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Renters Insurance Can Save Tenants From Drowning in Repairs

Renters Insurance

Digested from “Attorney general offers tips to flooded renters, landlords” (3/31/16) Rodrigue, Ashley

Not all landlords are vigilant about cleaning up and making repairs to their property after flooding disasters, leaving tenants to foot the bill to improve living conditions in their homes.

Many renters fail to report negligence on the part of their landlords for fear of being evicted. Instead, they continue to live in flood-damaged properties and pay full rent while also spending money on repairs.

In Louisiana, a state that’s prone to floods, Attorney General Jeff Landry says tenants should not have to endure intolerable living conditions. “If, for instance, a landlord has a dwelling and that dwelling is uninhabitable, and it’s a serious problem, it can't be ignored,” he told WWLTV. “If the tenant has proof that the landlord is failing to perform their obligation in repairing it, or bringing it up to being habitable, then the tenant may have grounds to terminate the lease,” he added.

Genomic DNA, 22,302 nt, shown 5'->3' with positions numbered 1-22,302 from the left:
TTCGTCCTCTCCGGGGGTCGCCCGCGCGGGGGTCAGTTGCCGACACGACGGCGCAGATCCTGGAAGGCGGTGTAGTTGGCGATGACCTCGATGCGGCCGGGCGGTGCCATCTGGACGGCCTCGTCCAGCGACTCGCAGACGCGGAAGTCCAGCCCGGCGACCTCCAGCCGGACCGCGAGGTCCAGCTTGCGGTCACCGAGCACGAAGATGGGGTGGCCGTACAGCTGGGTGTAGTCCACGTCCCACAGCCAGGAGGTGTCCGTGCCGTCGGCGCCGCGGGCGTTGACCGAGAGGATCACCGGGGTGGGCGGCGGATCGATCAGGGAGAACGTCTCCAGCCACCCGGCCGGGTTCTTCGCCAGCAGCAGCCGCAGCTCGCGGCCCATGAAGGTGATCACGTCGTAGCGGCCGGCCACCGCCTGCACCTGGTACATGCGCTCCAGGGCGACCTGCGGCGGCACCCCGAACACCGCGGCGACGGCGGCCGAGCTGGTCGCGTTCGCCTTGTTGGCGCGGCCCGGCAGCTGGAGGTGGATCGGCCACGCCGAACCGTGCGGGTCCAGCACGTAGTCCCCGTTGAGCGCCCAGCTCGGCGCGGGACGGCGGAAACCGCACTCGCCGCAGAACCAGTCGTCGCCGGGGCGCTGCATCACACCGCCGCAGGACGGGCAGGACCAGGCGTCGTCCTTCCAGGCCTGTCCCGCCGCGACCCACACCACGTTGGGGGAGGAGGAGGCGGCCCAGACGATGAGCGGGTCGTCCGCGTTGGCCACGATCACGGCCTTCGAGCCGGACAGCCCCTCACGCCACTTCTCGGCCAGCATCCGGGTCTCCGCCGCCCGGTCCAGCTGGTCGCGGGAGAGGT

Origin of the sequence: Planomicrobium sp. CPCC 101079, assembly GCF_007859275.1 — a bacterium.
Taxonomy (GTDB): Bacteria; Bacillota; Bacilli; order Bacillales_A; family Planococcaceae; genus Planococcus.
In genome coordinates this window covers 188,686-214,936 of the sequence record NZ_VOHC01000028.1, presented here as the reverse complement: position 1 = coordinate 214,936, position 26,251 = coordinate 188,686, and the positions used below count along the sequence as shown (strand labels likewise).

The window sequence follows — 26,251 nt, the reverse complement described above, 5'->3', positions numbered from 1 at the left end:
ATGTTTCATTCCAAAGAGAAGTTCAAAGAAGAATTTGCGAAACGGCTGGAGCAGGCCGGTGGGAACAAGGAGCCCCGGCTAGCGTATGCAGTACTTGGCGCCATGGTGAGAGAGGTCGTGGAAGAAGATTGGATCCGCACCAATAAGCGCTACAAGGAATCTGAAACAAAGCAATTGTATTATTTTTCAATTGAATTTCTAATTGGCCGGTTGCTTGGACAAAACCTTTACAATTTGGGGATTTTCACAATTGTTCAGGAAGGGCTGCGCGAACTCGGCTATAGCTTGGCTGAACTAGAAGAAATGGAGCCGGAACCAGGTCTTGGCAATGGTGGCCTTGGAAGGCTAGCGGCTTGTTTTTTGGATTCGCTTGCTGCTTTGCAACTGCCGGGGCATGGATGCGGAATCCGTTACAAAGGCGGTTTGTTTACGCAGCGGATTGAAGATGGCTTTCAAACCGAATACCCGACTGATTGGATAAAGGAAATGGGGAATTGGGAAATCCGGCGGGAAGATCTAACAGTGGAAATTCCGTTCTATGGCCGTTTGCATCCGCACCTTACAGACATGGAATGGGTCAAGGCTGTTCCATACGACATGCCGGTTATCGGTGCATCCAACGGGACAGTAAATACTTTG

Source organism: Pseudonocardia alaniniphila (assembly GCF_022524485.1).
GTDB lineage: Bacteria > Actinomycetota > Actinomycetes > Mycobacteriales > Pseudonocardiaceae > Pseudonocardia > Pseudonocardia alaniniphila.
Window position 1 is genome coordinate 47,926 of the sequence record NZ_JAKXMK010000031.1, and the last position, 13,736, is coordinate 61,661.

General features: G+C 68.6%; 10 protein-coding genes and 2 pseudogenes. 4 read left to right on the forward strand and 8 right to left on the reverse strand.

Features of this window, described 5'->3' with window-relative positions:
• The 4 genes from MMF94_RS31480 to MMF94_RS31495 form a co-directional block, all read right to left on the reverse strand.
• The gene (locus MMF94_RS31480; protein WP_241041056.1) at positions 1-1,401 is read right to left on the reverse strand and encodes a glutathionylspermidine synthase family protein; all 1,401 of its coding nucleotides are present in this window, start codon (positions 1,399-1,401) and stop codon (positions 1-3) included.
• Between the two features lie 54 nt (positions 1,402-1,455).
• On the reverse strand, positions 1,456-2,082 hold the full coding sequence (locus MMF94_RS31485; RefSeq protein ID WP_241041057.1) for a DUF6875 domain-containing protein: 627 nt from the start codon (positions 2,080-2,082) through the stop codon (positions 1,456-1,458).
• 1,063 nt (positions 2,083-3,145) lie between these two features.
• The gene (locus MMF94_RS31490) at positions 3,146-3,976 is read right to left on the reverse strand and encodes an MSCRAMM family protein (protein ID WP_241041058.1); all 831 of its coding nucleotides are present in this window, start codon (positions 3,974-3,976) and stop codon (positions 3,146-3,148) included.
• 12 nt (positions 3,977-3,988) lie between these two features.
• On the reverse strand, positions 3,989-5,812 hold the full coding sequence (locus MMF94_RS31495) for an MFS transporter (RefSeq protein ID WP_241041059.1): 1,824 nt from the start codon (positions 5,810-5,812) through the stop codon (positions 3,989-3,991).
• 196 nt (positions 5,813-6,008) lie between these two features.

A landlord’s insurance won’t cover a renter’s belongings. This is why tenants should purchase their own insurance policies, Landry advised. One important thing the insurance should include is coverage for temporary shelter if the property is a total loss. In these instances, the landlord is not obligated to provide for a tenant’s housing needs. In addition, tenants should monitor what property damage the landlord has addressed or ignored.

The best solution is for landlords and tenants to cooperate with one another to resolve flood-related property damage, Landry said. Tenants can always seek further assistance through mediation or from consumer-protection hotlines. 

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